Two Muslim women are headed for Congress

20180915_usp503IN HIS first presidential campaign, George W. Bush received 42% of the Muslim-American vote, compared with 31% for Al Gore. The 9/11 attacks, and the wars that followed, changed that affiliation. Eight years later, Muslim-Americans overwhelmingly backed Barack Obama. This was a big change for a religious minority that tended to have conservative views: traditionalist Muslims and LBGT advocates are strange bedfellows. Donald Trump’s election, though, has brought a clutch of progressive Muslims into politics. Some are now heading to Congress.

America has 3.5m Muslims, around 1% of the population. Some say the number is closer to 5m and rising; the Census Bureau has not asked questions about religion since the 1950s, so it is hard to know for sure. Only about 100 Muslims filed papers this year to run for office. These few attract a disproportionate amount of attention, largely because of America’s views of their faith. Polling by the Pew Research Centre in April 2017 found that 44% of eligible voters think there is a “natural conflict” between Islam and democracy.



The Shoe Is On the Other Foot: Pluralism and the Qur’an

The-demographics-of-ImmigrationBy Jane Smith

The raging fires of the immigration debates in the U.S. illuminate what Muslim immigrants have known for a long time — America is not and really never has been a melting pot. The ugly rhetoric surrounding the plan for a mosque and community center near Ground Zero, and recent assaults such as those on the Bridgeport, CT mosque in my neighborhood, illustrate well the difficulties Muslims face on a regular basis. Nonetheless, Muslims have actually managed to survive quite well in the West and have even succeeded in persuading many American citizens of the right of Islam to exist as a legitimate partner in the complex balance of religious life in this country.

For many Muslims the shoe is now slipping onto the other foot. The issue is becoming not only whether they and their religion are accepted by other Americans, but whether Islam itself can find a way to live out the pluralism that many are persuaded is at the heart of the Qur’an’s message. Studies now show that while early generations of Muslims tried to honor that pluralism in relation to other religious groups, more exclusivist views came to prevail and communities such as Christians and Jews found themselves increasingly discriminated against by Islam. Exegetes turned from verses of the Qur’an that insist that God willed different religious communities rather than a single one, and emphasized those verses that affirm that the only true religion in the eyes of God is Islam.

It seems to me that the future of Islam, at least as I understand it in the American context, has much to do with the way that Muslims figure out how they are going to position themselves on the question of pluralism. That we all live in a religiously differentiated society is a given. But is that a good thing in the Muslim perspective? While Muslims struggle to be truly accepted by Christians, Jews, and other groups in America, can they promise the same in return? And if so, at what level?


California City proclaims August ‘Muslim American Appreciation and Awareness Month’

5b6b05ec362ac.imageAMERICAN CANYON — Following similar declarations by the state legislature and other California cities, the American Canyon City Council has proclaimed August as Muslim American Appreciation and Awareness Month.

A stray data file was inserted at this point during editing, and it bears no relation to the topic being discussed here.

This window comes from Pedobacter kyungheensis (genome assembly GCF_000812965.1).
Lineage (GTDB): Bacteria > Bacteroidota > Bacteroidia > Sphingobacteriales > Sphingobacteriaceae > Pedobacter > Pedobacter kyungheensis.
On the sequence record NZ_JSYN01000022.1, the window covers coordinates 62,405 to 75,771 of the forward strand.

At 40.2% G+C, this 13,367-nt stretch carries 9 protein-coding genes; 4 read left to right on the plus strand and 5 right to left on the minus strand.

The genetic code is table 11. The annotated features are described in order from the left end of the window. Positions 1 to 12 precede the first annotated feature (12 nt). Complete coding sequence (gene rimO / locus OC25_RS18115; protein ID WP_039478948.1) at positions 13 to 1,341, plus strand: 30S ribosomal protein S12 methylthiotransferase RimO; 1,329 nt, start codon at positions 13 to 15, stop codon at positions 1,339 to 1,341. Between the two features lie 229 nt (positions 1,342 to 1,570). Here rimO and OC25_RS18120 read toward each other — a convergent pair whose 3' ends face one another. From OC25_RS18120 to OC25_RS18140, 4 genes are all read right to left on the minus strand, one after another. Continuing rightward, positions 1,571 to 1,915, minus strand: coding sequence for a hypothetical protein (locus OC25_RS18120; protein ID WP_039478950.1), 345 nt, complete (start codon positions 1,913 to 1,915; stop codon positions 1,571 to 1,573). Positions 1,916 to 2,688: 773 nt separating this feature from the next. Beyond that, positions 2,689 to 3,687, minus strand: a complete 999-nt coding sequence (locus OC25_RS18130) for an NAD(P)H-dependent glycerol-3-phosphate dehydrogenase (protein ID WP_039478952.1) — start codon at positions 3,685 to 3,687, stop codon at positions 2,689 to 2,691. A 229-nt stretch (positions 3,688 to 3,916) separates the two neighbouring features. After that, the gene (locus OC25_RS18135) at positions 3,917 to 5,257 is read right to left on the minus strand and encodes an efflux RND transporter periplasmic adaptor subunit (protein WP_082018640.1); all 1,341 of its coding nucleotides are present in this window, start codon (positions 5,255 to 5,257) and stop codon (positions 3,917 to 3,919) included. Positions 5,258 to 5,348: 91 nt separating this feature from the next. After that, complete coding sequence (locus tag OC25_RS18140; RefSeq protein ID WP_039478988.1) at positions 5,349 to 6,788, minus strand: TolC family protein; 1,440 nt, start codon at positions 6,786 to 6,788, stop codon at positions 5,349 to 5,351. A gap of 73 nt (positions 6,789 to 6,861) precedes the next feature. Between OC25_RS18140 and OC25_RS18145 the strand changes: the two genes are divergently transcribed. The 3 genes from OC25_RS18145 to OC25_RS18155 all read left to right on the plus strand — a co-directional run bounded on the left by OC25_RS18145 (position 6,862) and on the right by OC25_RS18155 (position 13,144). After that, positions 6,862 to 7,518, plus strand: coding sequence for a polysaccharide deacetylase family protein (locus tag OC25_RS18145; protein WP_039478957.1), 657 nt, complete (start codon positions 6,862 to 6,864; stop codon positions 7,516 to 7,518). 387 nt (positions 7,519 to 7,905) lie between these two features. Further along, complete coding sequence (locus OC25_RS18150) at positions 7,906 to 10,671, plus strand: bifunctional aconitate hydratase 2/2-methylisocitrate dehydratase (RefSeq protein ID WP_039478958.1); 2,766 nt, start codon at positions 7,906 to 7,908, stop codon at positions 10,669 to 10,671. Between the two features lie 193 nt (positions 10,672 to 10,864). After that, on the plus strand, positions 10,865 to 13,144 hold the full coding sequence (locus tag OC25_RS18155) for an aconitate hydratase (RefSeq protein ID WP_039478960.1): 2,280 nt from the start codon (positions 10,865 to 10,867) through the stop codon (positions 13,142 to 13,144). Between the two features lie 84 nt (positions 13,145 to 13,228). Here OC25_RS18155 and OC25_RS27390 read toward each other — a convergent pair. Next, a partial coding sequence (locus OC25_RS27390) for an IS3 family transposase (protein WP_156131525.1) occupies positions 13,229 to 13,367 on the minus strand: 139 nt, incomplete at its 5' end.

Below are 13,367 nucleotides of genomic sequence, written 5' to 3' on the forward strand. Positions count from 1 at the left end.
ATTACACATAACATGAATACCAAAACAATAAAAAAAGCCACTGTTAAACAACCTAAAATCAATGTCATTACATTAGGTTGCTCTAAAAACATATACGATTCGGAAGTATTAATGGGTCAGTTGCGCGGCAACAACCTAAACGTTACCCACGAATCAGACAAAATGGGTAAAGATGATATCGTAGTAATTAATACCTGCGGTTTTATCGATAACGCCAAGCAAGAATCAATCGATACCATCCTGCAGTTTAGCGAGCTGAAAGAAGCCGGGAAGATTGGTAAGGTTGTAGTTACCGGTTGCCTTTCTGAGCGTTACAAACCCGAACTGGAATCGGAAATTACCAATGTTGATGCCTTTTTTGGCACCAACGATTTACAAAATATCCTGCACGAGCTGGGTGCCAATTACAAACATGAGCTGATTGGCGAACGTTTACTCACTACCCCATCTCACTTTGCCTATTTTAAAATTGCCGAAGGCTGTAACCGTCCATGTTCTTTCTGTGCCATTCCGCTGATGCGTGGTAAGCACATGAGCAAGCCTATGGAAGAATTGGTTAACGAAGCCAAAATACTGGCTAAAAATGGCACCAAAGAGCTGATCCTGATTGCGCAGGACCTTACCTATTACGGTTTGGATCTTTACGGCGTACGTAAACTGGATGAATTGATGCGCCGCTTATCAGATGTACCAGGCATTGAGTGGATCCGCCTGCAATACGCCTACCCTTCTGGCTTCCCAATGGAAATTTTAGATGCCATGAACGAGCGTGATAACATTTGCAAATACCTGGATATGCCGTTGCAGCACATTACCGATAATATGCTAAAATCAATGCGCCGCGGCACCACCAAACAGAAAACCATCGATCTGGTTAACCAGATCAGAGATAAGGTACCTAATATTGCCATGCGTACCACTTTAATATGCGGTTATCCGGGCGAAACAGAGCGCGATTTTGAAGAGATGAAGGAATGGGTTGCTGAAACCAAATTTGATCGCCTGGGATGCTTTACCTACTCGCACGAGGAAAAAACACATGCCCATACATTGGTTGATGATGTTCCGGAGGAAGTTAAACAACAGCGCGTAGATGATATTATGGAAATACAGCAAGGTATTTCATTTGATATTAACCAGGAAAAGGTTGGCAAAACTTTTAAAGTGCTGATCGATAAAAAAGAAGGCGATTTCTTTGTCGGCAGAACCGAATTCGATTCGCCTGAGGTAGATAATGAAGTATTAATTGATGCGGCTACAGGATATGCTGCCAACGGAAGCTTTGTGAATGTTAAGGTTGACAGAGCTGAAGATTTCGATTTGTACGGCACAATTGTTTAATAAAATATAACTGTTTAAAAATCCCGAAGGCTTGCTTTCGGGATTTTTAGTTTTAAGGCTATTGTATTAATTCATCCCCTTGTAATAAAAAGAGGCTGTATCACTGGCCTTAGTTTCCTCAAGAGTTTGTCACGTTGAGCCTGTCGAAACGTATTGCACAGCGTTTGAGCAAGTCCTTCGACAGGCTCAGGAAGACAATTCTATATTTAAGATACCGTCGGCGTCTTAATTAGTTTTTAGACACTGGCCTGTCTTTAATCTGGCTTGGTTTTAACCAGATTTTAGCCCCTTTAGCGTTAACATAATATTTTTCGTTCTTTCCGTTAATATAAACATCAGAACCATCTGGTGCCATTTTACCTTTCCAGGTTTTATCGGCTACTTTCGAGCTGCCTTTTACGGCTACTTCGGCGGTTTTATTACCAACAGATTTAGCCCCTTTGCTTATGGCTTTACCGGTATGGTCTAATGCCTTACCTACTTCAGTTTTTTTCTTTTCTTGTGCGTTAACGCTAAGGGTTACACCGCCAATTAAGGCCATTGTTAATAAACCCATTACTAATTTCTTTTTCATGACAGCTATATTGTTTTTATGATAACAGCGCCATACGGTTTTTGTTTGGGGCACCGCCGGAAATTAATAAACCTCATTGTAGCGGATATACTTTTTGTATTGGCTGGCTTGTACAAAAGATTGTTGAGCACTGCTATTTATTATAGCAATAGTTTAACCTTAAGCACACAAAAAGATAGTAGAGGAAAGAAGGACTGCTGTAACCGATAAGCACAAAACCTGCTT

The proclamation represents the first time American Canyon has honored Muslims through an official decree, according to residents and leaders.


“I think this was a huge milestone for the Muslim community,” said Councilmember Mariam Aboudamous in an interview. “At a time when there is a lot of negativity at immigrants in general, and Muslims especially, it’s important to recognize immigrants because that’s what the county is made of.”

“We’re all products of immigrants, and it’s important to appreciate them,” said Aboudamous, a Muslim whose parents emigrated from the Middle East and settled in American Canyon decades ago.

Other local Muslims heralded the City Council’s proclamation, saying it represents a positive step toward acceptance of worshipers of Islam.

Najim Khan, who accepted the proclamation on behalf of the local Muslim community, called the decree “a great honor.”

“I think it’s an excellent idea,” Khan said following the council meeting. “I think more cities and counties should do that.”


Who gets to define American Muslim identity?

muslim_men_praying_jeansThe various groups that were drawn (or in some cases, dragged) to the United States have themselves been made up of a variety of smaller identity groups: Italian Catholics and Irish Catholics; Polish Jews and German Jews; Latinos from Guatemala and Latinos from Brazil. If, to paraphrase Walt Whitman, the poetical nature of the United States is determined by the dynamics of engagement between those identity communities, then there is also American poetry to be drawn from such dynamics within those communities.

No nation has a Muslim community that is more ethnically, racially, or theologically diverse than the United States. For many years, these various Muslim groups created separate spaces, such as mosques, schools, and community centers. Those who were less ritually observant often found no space at all. But the era of Islamophobia has forced them all together and raised fascinating questions about what it means to be American, what it means to be Muslim, and who gets to define the identity of American Muslims.

Ansari offered lessons in the science of prejudice through a set of humorous stories about Muslims. He reminded his audience that Muslims worship the same God as Christians and Jews. If you just changed the music on Homeland, he joked, we wouldn’t look so scary.

In a New York Times op-ed published a few months earlier, Ansari wrote on several of the same themes, but this time through the poignant story of instructing his parents not to go to the mosque for prayer lest they wind up the victims of an Islamophobic attack.